Friday, May 10, 2019

STORM BOY (1976) (Umbrella Entertainment Blu-ray Review)

STORM BOY (1976) 

Label: Umbrella Entertainment
Region Code: Region-FREE
Rating: G

Duration: 88 Minutes
Audio: English DTS-HD MA 2.0 with Optional English Subtitles
Video: 1080p HD Widescreen (1.85:1)
Director: Henri Safrani
Cast: David Gulpilil, Greg Rowe, Peter Cummins


Storm Boy (1976) is based on a popular children's novel by Australian writer Colin Thiele, telling the tale of a lonely young 10-year old boy named Mike (Greg Rowe, Blue Fin) who lives along the coast of South Australia's Coorong, near the mouth of the Murray River. He lives their with his father, the reclusive fisherman 'Hide Away' Tom (Peter Cummins), in a rundown shack on the sand dunes, it's a simple life but the unschooled boy seems to enjoy it. 



One day while wandering the wilds Mike witnesses a pair of bird shooters kill a pelican, before an Aboriginal loner named Fingerbone (David Gilpilil, Walkabout) chases them off, firing warning shots in their direction. Fingerbone befriends Mike and the pair search the area where they find the dead pelican the hunters shot. Nearby they also discover a trio of featherless pelican chicks, with Mike taking the three orphaned birds home. While his father disagrees with him bringing the chicks home he nonetheless allows him to keep and care for the birds. Mike dutifully nurses the birds to adulthood, along the way bonding with them, but at a certain point the grown birds become a burden to care for and his father demands that he release the birds back into the wild, now that they are able to care for themselves. 



In the days following Mike sinks into a depression, until one of the birds that he boy named 'Mr Percival' returns home, bringing the boy much joy. As the film plays out it becomes a bit of a melancholy boy and his bird film that is simple in it's storytelling, but manages to touche on a lot of coming of age themes that make it an endearing and timeless slice of Australian cinema.



At times I thought the film might go to darker places, that perhaps there would be racial tensions between the aboriginal and Mike's father, or tensions would arise from the boy spending time with an adult stranger, but it never does go that route. It does have some darker elements, such as Mike yearning for the mother he never knew, which causes a rough patch between the boy and his father. There's also a group of dune buggy riders who terrorize Mike when the tear through the dunes, and the death of a beloved bird.    



Young Greg Rowe turns in a wonderfully strong performance as Mike, his expressive eyes say a lot without saying much, he really is the soul of the film. His connection with the pelicans is rather uncanny, it's way more than just good editing that sells the bond between bird and boy. His father played by Peter Cummins (Sunday Too Far Away) plays well against him as the caring but gruff father, a man of even fewer words than his son, and then we have the always magic David Gulpilil who turns in an affecting performance as the aboriginal loner who befriends Mike, and who dubs him Storm Boy, becoming a bit of a second father figure.  



The film is well directed by Henri Safrani, and is gorgeously shot in South Australia, highlighting the coastal areas of the Coorong, photographed with a keen eye by cinematographer Geoff Burton (Dead Calm). The direction, visuals and strong performances all come together to sell the story of a boy and his beloved.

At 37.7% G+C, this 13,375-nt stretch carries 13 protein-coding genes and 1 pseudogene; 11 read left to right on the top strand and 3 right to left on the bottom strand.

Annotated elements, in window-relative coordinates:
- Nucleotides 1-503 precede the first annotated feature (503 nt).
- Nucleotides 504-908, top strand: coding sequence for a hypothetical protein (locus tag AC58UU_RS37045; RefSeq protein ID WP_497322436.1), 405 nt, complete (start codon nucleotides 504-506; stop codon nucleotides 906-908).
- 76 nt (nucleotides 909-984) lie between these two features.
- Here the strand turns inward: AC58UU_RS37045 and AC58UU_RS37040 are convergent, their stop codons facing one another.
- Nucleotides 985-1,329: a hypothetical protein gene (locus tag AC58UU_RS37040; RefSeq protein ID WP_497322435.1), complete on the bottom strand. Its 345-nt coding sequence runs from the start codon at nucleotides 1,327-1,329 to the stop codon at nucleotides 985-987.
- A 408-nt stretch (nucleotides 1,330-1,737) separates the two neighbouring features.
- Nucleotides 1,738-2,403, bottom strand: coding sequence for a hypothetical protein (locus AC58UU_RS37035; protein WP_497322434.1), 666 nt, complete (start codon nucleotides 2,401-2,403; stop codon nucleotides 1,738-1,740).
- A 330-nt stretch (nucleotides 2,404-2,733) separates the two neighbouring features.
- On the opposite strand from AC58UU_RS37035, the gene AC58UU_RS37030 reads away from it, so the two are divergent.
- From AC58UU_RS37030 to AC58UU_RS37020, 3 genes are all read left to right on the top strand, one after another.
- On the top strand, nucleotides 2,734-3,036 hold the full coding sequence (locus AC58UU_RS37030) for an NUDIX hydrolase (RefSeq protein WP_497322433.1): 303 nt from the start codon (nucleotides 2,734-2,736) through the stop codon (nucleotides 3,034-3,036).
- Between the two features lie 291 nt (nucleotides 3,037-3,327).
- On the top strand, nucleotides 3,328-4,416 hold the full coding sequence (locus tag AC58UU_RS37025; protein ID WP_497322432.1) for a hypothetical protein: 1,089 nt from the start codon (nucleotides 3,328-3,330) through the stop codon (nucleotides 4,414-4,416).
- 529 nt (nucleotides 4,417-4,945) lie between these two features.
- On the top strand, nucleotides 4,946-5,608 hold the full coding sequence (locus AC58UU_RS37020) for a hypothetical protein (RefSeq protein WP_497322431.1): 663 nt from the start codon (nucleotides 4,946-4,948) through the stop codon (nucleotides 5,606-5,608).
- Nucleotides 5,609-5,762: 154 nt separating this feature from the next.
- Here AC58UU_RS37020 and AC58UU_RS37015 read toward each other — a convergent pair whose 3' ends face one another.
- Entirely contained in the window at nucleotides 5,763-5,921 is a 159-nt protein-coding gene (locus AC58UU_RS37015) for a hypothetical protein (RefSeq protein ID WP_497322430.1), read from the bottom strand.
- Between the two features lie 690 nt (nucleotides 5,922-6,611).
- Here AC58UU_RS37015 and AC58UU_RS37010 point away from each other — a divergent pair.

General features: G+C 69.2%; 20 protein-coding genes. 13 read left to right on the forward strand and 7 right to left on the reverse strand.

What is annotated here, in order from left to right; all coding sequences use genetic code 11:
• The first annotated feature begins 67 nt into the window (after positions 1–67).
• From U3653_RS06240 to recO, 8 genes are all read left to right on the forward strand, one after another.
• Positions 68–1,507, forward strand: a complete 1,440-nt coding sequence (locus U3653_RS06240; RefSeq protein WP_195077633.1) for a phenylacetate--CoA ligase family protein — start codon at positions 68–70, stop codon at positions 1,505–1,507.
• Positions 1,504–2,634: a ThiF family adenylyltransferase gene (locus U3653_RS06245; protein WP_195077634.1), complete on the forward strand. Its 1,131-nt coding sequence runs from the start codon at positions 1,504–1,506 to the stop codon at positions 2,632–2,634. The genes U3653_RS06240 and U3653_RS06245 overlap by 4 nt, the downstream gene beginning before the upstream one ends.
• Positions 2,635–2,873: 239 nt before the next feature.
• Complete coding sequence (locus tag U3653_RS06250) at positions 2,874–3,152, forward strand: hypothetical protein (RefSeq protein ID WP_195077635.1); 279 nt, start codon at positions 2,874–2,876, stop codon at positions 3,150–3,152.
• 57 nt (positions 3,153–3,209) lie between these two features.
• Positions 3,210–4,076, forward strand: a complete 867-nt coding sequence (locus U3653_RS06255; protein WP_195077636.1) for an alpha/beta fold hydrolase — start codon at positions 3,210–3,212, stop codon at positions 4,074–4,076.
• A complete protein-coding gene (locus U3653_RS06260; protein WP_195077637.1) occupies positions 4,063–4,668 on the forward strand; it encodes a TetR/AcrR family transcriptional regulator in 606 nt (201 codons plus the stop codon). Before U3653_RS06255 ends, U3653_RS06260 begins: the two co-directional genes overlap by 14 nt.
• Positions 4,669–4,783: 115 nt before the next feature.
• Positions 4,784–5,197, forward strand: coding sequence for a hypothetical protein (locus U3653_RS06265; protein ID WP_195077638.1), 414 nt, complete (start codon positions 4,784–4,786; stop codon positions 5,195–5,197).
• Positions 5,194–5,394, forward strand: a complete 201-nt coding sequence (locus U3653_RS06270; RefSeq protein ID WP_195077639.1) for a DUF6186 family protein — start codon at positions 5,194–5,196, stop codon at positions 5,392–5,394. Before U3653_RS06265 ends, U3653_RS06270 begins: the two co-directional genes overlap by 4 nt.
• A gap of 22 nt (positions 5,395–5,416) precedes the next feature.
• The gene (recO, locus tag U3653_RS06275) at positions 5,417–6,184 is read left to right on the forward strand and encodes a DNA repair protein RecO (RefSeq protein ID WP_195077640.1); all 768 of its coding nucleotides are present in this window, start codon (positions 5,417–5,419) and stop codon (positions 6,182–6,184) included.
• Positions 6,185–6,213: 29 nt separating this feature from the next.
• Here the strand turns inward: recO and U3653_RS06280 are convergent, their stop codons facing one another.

Audio/Video: Storm Boy (1977) debuts on region-free Blu-ray from Umbrella Entertainment newly restored from the original interpositive and scanned in 4K. Presented in 1080p HD and framed in the original 1.85:1 widescreen, it's a solid looking image. It doesn't appear to have been shot with razor sharp focus so it doesn't have that crisp edge to it, but it looks flimic and natural without a lot of digital sharpening having been applied which I appreciate. Audio on the disc comes by way of an English DTS-HD MA 2.0 with optional English subtitles. 



All of the extras are of the vintage archival variety, the most significant being another film in it's entirely and in HD, Blue Fin (1978), also starring young Greg Rowe, and also an adaptation of another Colin Thiele novel, another story about a boy and his fisherman father. On top of that we get a 26-min documentary about author Colin Thiele, a 25-min vintage profile of actor Hardy Kruger, a 10-min promo piece featuring Hardy Kruger and Greg Rowe promoting the film, and trailers for Storm Boy and Blue Fin. 



The single-disc release comes housed in an oversized Blu-ray keepcase with a reversible sleeve of artwork featuring a new illustration by Umbrella designer Simon Sherry that really captures the feel of the original movie posters  the reverse side featuring the same artwork minus the unsightly ratings logo, the disc itself also featuring an excerpt of the same artwork.   



Special Features: 
- Storm Boy Theatrical Trailer (4 min) 
- VHS Trailer (1 min) 
- Story Makers: Colin Thiele - 1988 Documentary on the Author of Storm Boy (26 min) 
- Blue Fin (1978) (90 min) HD 
- Wild Reel: Hardy Kruger & Greg Rowe (10 min) 
- Hardy Kruger Profile  (25 min) 
- Blue Fin Theatrical Trailer (3 min) 

I usually come to Umbrella looking for outrageous ozploitation films, but every once in a while they'll surprise me with titles like the 70's Australian new waver Walkabout, or the kiddie friendly 80's adventure film Frog Dreaming, and this one feels more kindred to Walkabout, but it also has that Australian new wave melancholy that I like. A definite recommend for fans of 70's Australian cinema looking for something family friendly but also tinged with sadness.      

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